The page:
Federally Funded Research About AAC Needs to Change

Last month, CommunicationFIRST submitted extensive input to one of the largest federal government funders of AAC-related research — the National Institute on Disability, Independent Living, and Rehabilitation Research (NIDILRR) — on its proposed 2024-2028 Long Range Plan. In these comments, among other points, CommunicationFIRST shared the following:

Flawed and Biased Historical Research: Flaws and biased “research” conducted over the years and paid for with federal funds continue to be used to justify the unspoken indignities, mislabeling, abuse, and violence many of our members endure endlessly. Pursuing new knowledge to end this cruel cycle is vital. The federal government and NIDILRR specifically also must engage simultaneously in a restorative justice process that reveals both the harm that still is being inflicted based on such “research” and the immediate and long-term actions that will be taken to repair such wrongs and to prevent future ones.

Civil Rights Laws Are Failing Us. Laws like the Civil Rights Act of 1964, Section 504 of the Rehabilitation Act, the Individuals with Disabilities Education Act, and the Americans with Disabilities Act are failing us. These laws are not implemented nor enforced in a comprehensive manner necessary to safeguard and secure the rights, liberties, and lives of all people who require AAC of all races and circumstances.

Insufficient Demographic Data on People Who Need AAC: The federal government refuses to gather national, state, and local data on the numbers, needs, and status of individuals with communication disabilities, including those who need AAC. Federal statistical and research agencies seem to believe maintaining absolute statistical consistency with respect to what survey questions are asked is more important than counting and being accountable to us. As an agency with a stated commitment to becoming a leader in anti-ableist research, NIDILRR cannot condone the government’s refusal to gather and use zip code level data to improve the lives and equal opportunities of people with significant expressive communication disabilities.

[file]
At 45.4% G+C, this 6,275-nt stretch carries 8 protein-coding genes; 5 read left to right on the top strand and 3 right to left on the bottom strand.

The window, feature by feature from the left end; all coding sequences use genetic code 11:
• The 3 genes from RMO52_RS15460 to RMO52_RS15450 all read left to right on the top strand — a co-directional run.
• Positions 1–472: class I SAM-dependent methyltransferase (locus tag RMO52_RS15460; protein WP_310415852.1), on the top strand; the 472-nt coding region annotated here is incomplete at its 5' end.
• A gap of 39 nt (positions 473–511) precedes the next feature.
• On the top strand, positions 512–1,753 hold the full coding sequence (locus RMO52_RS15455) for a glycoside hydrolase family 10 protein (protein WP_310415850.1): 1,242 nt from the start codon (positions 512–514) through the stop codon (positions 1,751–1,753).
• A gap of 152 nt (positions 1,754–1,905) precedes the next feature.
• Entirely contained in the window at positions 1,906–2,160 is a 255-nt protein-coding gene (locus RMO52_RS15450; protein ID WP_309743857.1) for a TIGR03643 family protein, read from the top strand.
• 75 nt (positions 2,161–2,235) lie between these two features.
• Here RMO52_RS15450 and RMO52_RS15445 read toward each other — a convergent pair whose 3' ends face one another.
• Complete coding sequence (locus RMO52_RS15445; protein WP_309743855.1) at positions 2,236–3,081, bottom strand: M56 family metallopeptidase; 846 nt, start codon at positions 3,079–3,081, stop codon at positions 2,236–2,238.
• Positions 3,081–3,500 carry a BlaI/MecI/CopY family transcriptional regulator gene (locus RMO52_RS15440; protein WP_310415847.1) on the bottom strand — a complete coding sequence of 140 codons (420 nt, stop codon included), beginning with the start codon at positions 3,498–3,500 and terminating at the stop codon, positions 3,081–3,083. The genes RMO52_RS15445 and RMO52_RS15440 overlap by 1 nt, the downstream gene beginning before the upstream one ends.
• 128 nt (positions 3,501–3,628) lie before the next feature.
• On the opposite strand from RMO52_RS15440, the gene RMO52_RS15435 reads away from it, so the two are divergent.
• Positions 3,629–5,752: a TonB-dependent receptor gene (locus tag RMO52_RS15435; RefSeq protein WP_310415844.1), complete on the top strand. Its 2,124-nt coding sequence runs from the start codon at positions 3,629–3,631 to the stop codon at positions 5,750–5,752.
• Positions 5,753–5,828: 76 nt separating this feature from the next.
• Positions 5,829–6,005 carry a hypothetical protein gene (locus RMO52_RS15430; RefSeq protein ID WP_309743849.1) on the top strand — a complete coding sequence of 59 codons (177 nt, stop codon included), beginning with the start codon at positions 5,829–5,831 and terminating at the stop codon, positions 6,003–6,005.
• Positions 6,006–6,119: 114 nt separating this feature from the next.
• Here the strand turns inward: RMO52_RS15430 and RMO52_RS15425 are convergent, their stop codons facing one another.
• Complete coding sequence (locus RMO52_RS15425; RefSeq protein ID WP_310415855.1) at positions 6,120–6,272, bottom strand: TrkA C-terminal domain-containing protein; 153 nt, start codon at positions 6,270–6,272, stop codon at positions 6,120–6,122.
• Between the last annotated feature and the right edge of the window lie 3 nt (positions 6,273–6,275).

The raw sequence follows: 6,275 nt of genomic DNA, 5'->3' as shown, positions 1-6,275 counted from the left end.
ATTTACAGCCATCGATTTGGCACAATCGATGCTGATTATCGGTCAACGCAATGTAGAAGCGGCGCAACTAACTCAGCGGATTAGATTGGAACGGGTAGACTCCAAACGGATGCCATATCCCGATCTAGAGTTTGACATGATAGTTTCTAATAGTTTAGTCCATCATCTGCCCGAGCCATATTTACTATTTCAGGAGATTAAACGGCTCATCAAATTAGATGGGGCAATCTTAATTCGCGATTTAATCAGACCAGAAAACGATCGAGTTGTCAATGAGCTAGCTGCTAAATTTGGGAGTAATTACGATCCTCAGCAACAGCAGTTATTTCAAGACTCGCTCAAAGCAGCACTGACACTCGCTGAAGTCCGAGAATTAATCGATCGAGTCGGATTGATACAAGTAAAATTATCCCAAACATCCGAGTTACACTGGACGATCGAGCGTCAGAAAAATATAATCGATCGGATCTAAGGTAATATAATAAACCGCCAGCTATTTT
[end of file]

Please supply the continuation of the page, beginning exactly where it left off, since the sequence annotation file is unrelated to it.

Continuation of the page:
Target Populations: We strongly urge NIDILRR to explicitly include “communication disability” as a target population in its final plan.

Focus on Intersectional Oppression: We strongly urge NIDILRR to solicit and fund participatory action R&D projects that address the following:

      • The fact that the need for a person to access and use AAC can occur at any point in their lifetime.
      • The fact that research suggests that systemic oppression means Black and other multiply marginalized persons may be more likely to acquire this need as adults.
      • The fact that all people who need AAC are at significant risk of being denied it, institutionalized, socially isolated, and subjected to intersectional oppression as soon as the need arises throughout their lives.

CommunicationFIRST calls on NIDILRR to make clear in the final plan that generating new knowledge that debunks ableist and intersectional oppression is among its more important aims. We strongly urge NIDILRR, ACL, their grantees, and federal partners to conduct R&D efforts designed to identify the root causes of this intersectional discrimination, and promising practices that may be useful in redressing them.

Understanding and Combating Speechism: CommunicationFIRST believes R&D efforts focused on better understanding and combating speechism are vital and can aid in identifying strategies for conducting disability justice research that is readily generalizable across many different topics. We strongly urge NIDILRR to solicit and fund such research.

Disproportionate Educational Segregation: Students who need AAC continue to be disproportionately exiled to and “educated” in separate schools and residential institutions.

Participatory Research Techniques Must Be Used: CommunicationFIRST strongly urges that people who need AAC, our families, organizations, and allies be effectively engaged in every phase, facet, and role affecting such research, including as co- and principal investigators.

Language => Social Determinant of Health + Discrimination + Segregation: Being recognized and treated as individuals who use and understand language is a vital social determinant of health. People who have little to no speech that others can understand are nearly universally branded as “deficient,” or void of the ability to communicate: To use words and sentences to make ourselves understood by others. Such ableism subjects many such individuals to being barred access to AAC, lifelong isolation, egregious discrimination, and substandard health care and health outcomes, among a great many other harms.

Rates of Unemployment: The vast majority of young people, working age, and older adults who need AAC experience lifelong joblessness and are instead subjected to segregated Medicaid-funded day programs, subminimum wage employment, unjustified isolation, learned helplessness, and social death.

The full set of CommunicationFIRSTs comments to NIDILRR can be accessed here: 2023-10-13 and 2023-10-31 C1st Comments on NIDILRR Long-Range Plan.